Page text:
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Cytokine and Anti-Cytokine Agents as Future Therapeutics for Fibrostenosing IBD

  • Noam Jacob
  • Stephan R. Targan
  • David Q. Shih
Chapter

Abstract

The pathogenesis of stricture formation in inflammatory bowel disease is a complex process with a wide variety of clinical, genetic, epigenetic, and environmental risk factors. Originally thought to be a consequence of chronic inflammation, new evidence arises for non-inflammatory contributors to stricture formation, suggesting an intricate interplay of cellular, molecular, and additional host/environmental factors. Although no specific medical treatments for fibrostenotic intestinal strictures currently exist, understanding the molecular pathways involved in stricture formation will undoubtedly guide therapeutic developments. As mediators of inflammation and immunoregulation, cytokines are key effectors in the fibrotic process. Accordingly, targeting inflammation, in part via cytokine blockade, has been the mainstay of therapy in IBD. In many cases, inflammatory disease is associated with significant fibrotic change, as increased inflammation perpetuates the cascade of mucosal repair. Thus, inflammatory cytokine-targeted therapy may serve as one potential avenue for treating fibrostenosis. As regulatory and repair mechanisms have been implicated in fibrosis as well, either as sequelae of inflammation or via de novo pathways, a parallel route for treating intestinal fibrosis may be the targeting of “regulatory” cytokines. This chapter will highlight the relevant contributions and potential therapeutic targeting of cytokines involved in inflammatory and regulatory pathways leading to fibrosis.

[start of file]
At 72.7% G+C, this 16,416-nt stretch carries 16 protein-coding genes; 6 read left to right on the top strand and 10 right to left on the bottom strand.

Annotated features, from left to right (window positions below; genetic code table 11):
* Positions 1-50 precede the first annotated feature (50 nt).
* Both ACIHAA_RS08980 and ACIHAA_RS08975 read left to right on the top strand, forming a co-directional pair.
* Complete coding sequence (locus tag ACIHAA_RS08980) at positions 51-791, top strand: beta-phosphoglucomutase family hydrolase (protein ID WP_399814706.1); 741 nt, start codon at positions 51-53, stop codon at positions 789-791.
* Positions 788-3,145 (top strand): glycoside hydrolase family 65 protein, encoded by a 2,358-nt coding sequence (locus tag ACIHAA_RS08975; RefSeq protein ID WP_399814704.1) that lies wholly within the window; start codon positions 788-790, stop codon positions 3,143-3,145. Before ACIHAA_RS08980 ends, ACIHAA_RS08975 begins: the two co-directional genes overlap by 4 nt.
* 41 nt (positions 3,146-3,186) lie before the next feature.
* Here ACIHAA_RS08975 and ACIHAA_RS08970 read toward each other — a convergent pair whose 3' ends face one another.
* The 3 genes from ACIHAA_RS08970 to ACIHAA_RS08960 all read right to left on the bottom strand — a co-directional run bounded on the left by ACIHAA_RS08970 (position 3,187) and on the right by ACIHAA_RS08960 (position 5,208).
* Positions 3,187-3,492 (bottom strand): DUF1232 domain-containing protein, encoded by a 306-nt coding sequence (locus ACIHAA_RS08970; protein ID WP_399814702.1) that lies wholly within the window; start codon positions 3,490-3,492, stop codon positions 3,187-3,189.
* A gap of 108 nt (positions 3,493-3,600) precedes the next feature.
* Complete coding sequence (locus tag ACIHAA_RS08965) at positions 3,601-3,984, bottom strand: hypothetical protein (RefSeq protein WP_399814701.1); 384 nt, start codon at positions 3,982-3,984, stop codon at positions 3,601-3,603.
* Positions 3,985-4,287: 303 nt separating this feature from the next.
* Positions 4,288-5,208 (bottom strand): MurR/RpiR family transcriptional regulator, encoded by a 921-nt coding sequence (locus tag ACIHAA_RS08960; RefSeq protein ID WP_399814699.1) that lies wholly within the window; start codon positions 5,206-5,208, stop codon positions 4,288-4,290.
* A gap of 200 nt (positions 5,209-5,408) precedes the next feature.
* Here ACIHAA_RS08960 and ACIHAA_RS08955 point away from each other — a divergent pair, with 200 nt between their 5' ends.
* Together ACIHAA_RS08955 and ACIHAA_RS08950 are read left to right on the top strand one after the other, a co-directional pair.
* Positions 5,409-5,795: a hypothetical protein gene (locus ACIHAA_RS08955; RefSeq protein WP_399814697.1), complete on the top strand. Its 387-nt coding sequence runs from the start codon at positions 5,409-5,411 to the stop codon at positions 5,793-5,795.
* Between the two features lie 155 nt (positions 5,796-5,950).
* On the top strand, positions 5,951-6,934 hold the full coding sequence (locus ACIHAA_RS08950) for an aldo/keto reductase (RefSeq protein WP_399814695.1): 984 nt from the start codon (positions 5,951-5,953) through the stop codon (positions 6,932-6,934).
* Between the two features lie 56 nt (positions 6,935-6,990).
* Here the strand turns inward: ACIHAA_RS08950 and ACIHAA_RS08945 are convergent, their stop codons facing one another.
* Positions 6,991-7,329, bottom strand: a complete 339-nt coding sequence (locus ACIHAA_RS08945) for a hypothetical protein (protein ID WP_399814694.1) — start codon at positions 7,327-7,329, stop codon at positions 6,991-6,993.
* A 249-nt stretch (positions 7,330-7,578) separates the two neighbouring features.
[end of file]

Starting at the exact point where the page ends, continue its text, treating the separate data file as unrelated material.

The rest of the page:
Keywords

Inflammatory bowel disease Strictures Crohn’s disease Ulcerative colitis Fibrostenosis 

Notes

Acknowledgement

This work is supported NIH T32 DK07180-43 (NJ), Specialty Training and Advanced Research (STAR) Program at UCLA (NJ), NIH R01 DK056328-16 (NJ, SRT and DQS), NIH K08 Career Development Award DK093578 (DQS), and the F. Widjaja Foundation Inflammatory Bowel & Immunobiology Research Institute (NJ, SRT and DQS).

Conflict of Interest

The authors have declared that no conflict of interest exists.

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Copyright information

© Springer International Publishing AG, part of Springer Nature 2018

Authors and Affiliations

  • Noam Jacob
    • 1
    • 2
  • Stephan R. Targan
    • 1
  • David Q. Shih
    • 1
  1. 1.F. Widjaja Foundation, Inflammatory Bowel and Immunobiology Research Institute, Cedars-Sinai Medical CenterLos AngelesUSA
  2. 2.Vatche and Tamar Manoukian, Division of Digestive Diseases, Geffen School of MedicineUniversity of CaliforniaLos AngelesUSA

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